Valuation of a Window Manufacturer – Taxation Purposes

We were engaged to value a Window Manufacturing business for taxation purposes to see if the business complied with the parameters for the small business tax concessions.  The client also had thought about selling shares of the company to his staff.

This was an interesting Valuation as it was an excellent business in an industry in which there was little demand from buyers for such a business.  Due to this poor demand, many of the businesses on the market in this industry closed down after failing to sell.  This business was in excellent shape.  Some of the most positive aspects were:

– Trading for over thirty years, and profitable for every one of those years.

– Test on the balance sheet indicated the business was in a very healthy financial position.

– Owners withdrew from the day to day running of the business, allowing the business to function on its own. Therefore this opportunity would appeal to investors outside the industry, considering that the key staff were long term and loyal.

Adding to the complexities in valuing this business was the lack of comparable sales.  Mainly a result of many similar businesses closing down and the vast differences in the operation of businesses within the same industry.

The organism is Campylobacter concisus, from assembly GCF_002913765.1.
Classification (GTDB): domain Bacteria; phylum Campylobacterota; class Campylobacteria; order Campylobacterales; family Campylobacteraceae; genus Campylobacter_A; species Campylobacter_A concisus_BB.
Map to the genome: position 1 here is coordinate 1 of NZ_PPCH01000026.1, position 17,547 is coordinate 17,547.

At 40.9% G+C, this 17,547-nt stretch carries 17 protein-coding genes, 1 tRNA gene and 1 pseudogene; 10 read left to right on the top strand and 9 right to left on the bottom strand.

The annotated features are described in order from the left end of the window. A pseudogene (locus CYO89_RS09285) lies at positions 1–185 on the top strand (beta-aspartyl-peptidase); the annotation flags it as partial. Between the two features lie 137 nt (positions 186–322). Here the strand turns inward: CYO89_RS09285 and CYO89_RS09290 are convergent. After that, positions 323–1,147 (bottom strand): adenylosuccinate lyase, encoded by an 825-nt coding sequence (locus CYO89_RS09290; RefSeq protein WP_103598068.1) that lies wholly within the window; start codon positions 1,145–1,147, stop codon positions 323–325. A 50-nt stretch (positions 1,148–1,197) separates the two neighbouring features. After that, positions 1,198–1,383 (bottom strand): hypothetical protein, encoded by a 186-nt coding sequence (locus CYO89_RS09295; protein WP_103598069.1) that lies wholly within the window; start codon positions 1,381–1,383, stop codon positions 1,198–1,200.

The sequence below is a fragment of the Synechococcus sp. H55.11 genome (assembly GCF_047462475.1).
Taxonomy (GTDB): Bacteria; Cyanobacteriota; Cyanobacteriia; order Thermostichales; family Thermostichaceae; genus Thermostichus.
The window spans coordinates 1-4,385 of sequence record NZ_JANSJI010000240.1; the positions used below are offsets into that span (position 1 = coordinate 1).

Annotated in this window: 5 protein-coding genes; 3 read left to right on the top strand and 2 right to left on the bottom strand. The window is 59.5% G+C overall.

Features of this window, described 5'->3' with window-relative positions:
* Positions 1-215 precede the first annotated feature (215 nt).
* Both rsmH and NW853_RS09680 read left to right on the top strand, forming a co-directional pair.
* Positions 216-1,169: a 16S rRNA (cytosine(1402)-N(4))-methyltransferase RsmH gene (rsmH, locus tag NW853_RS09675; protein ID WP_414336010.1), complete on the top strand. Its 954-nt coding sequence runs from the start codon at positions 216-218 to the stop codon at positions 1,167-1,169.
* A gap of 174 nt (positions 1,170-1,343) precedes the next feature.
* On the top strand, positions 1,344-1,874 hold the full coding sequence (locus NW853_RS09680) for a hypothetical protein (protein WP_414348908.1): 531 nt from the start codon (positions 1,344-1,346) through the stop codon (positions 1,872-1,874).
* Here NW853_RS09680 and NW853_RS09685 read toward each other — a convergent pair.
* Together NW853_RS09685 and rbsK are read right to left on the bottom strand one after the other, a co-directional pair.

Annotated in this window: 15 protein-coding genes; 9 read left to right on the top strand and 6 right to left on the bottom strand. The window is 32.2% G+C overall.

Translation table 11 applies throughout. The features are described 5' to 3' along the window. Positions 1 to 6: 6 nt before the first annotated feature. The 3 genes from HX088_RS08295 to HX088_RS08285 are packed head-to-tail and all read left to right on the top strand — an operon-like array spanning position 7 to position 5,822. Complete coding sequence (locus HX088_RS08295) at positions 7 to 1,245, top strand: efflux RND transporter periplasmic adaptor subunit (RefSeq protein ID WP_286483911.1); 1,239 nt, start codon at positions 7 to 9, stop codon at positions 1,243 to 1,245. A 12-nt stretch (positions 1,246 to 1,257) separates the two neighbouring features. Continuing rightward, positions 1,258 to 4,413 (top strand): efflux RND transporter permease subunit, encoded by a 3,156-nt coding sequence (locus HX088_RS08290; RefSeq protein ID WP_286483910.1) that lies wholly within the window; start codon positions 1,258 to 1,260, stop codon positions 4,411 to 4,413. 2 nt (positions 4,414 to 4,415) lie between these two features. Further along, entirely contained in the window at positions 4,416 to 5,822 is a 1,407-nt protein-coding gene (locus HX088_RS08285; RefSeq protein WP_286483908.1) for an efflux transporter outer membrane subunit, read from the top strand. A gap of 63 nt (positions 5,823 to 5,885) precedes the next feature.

It was decided that the final figure was going to be arrived at by conferring with reputable business brokers who have experience in the industry and risk return analysis.  The conversations with these business brokers provided us with a range of what the value of the business should fall between.  Using that information, we were able to complete a risk analysis to determine a multiple of EBITDA to apply.  The final multiple was towards the higher end of the range mainly due to the thee positive indicators mentioned above, thus financial institutions would be more likely to lend to someone looking to purchase this business.

The next main challenge was determining the EBITDA.  Normally this process is not too difficult, however due to the building boom experienced in Victoria circa 2009, the profit margins for those years were much higher.  If you were only to look at the last three or four year financials, you would be easily convinced that the business was in a state of decline.  Digging deeper into the financial history of the business, we discovered that of recent years (post building boom) the business profits had returned to levels experienced just prior to the building boom.  As a result this gave strength to the conclusion that the last two financial years which had shown similar EBITDA were maintainable.  An average of the two was decided and the multiple applied arrived at the Value of the Going Concern.

In terms of the valuation of shares to sell to the employees, your accountant should always be the first point of contact.  However, a simplistic way of looking at it is that a business is an asset of the company.  Thus the business in this case was valued as a Going Concern = goodwill + plant & equipment.  Therefore, the value of the shares, in this case, was the value of the Going Concern, less the value of the plant & equipment (as this is already accounted for in the balance sheet) + work in progress & stock + Net Assets.